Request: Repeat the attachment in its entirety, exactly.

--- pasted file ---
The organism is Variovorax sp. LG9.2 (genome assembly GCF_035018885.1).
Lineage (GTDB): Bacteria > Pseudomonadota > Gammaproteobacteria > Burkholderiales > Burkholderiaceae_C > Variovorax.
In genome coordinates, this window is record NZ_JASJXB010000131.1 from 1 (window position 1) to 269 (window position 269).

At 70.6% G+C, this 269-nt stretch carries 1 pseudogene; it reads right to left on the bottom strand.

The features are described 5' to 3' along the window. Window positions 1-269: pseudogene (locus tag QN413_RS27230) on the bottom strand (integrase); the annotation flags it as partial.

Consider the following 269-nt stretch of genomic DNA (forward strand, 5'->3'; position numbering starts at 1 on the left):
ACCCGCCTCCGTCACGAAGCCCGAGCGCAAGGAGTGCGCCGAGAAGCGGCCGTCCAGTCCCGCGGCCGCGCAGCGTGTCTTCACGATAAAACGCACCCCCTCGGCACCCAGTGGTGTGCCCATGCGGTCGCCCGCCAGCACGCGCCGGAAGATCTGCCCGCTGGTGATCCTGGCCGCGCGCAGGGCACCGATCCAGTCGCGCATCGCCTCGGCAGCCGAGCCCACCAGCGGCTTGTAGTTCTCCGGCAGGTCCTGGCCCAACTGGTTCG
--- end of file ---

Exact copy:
The organism is Variovorax sp. LG9.2 (genome assembly GCF_035018885.1).
Lineage (GTDB): Bacteria > Pseudomonadota > Gammaproteobacteria > Burkholderiales > Burkholderiaceae_C > Variovorax.
In genome coordinates, this window is record NZ_JASJXB010000131.1 from 1 (window position 1) to 269 (window position 269).

At 70.6% G+C, this 269-nt stretch carries 1 pseudogene; it reads right to left on the bottom strand.

The features are described 5' to 3' along the window. Window positions 1-269: pseudogene (locus tag QN413_RS27230) on the bottom strand (integrase); the annotation flags it as partial.

Consider the following 269-nt stretch of genomic DNA (forward strand, 5'->3'; position numbering starts at 1 on the left):
ACCCGCCTCCGTCACGAAGCCCGAGCGCAAGGAGTGCGCCGAGAAGCGGCCGTCCAGTCCCGCGGCCGCGCAGCGTGTCTTCACGATAAAACGCACCCCCTCGGCACCCAGTGGTGTGCCCATGCGGTCGCCCGCCAGCACGCGCCGGAAGATCTGCCCGCTGGTGATCCTGGCCGCGCGCAGGGCACCGATCCAGTCGCGCATCGCCTCGGCAGCCGAGCCCACCAGCGGCTTGTAGTTCTCCGGCAGGTCCTGGCCCAACTGGTTCG